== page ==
Stack Overflow is a community of 4.7 million programmers, just like you, helping each other.

Join them; it only takes a minute:

Sign up
Join the Stack Overflow community to:
  1. Ask programming questions
  2. Answer and help your peers
  3. Get recognized for your expertise

I have legibly long text in a drop-down list on my page. it violates the UI boundary and goes beyond the allocated region of UI.

Is there anyway I can wrap [not trim] it using CSS or javascript ? I must display the entire string, no matter how long it is.

share|improve this question
Sounds like you need an auto-complete textbox. – Josh Stodola Jul 20 '09 at 16:33
No, I need drop-down list. The list is definate, not predictive. – this. __curious_geek Jul 20 '09 at 16:35

Longer answer: yes.

You can use not default element, but make your own with JavaScript and CSS. Your custom droplist element should contain few divs (or other HTML elements) as droplist items. When you'll set fixed width to droplist's cell, text will wrap inside.

One example is here (just picked up the 1st link from query in google: "JavaScript dropdown").

share|improve this answer
Not a good example though. It doesn't have keyboard access. – Quentin Jul 20 '09 at 12:57
@David Dorward JavaScript allows bind keys. And as I've said, I've took the 1st link from list. There left a little bit more examples :-) – Pawka Jul 21 '09 at 8:31

Short answer: No.

Longer answer: User a radio group instead of a select menu. You could use the CSS overflow property to add scrolling.

share|improve this answer
I've seen some CSS manipulated drop-down lists. is it not really possible ? – this. __curious_geek Jul 20 '09 at 10:42
Select elements cannot be styled to allow word-wrapping. You might have seen a JavaScript drop down that had invisible radio buttons or something. – Quentin Jul 20 '09 at 10:45

If you wanted to keep the UI representation of a native select box, there is a (rather nasty) way you could do it. It's rather manual, and I wouldn't really recommend it in general, but it could achieve what you want:

For each option in the list calculate a "width" based on the characters in that option's text. This should be a vague representation of the proportional font character widths (eg. ijtl=1, aopg = 2, m = 2.5, roughly, that sort of thing).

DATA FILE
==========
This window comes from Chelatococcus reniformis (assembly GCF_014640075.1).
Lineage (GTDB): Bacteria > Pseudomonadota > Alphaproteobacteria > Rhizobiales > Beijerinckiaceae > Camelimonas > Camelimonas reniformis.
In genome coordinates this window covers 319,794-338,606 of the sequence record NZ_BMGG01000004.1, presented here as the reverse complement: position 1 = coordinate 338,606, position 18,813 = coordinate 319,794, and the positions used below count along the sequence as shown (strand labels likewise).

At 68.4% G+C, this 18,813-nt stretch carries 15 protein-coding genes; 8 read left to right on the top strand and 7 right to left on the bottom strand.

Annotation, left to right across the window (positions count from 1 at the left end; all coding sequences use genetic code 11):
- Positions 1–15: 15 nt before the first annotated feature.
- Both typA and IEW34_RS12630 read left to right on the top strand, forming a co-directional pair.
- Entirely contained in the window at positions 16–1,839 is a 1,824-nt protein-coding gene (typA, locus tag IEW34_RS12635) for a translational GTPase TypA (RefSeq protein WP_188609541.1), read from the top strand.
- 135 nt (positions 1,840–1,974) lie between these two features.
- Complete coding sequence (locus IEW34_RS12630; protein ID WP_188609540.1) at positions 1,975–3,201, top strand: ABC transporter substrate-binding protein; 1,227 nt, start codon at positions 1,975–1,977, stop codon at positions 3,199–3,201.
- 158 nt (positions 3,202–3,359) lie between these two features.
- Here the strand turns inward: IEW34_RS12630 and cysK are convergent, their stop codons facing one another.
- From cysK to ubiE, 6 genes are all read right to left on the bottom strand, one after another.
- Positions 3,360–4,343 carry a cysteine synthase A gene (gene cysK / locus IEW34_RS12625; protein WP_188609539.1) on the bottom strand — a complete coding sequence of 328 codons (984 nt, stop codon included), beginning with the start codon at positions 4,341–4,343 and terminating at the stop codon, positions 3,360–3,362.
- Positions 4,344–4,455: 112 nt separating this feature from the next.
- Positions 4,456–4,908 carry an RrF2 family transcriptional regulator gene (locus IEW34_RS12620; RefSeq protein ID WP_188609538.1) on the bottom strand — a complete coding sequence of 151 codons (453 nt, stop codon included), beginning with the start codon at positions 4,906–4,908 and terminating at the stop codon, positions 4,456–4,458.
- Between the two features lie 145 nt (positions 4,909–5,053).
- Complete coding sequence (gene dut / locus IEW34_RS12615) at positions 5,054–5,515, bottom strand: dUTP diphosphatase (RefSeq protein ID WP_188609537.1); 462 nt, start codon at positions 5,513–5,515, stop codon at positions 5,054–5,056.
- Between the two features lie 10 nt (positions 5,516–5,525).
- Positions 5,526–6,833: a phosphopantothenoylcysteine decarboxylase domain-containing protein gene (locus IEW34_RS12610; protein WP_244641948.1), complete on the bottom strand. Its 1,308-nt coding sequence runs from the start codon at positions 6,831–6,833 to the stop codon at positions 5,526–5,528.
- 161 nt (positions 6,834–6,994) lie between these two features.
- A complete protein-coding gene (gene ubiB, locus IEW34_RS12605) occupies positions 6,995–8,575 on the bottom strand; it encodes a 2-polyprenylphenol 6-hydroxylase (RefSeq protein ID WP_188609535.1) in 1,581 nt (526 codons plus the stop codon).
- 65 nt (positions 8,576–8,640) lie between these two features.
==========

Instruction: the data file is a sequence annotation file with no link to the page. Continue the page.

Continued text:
Anything that goes over a certain value (estimate this based on your available UI space) gets split at an appropriate point (a space, or hyphenate a long word - need to write an algorithm to do this). Repeat until you have no chunks over the desired size. You should end up with an array per option (some will be only length 1, if already short enough).

For each option with a matching array longer than 1, insert option nodes just after the original containing each of the subsequent chunks of text. Give them a particular class (eg. long-child), and the same value as the original. You should probably also give some visual indicator that it's a continuation of the previous item.

Supply an onchange event handler for the select, which checks to see if the selected option has the long-child class. If so, it should search preceding options to find the first which has the same value and does not have the long-child class. Set the selectedIndex to that option instead.

Like I said, nasty, but could achieve the effect you want. It might even be less code than Pawka's suggestion of rolling your own ;)

share|improve this answer

I think it's time to think of a different interface piece, rather than complicate a simple drop down.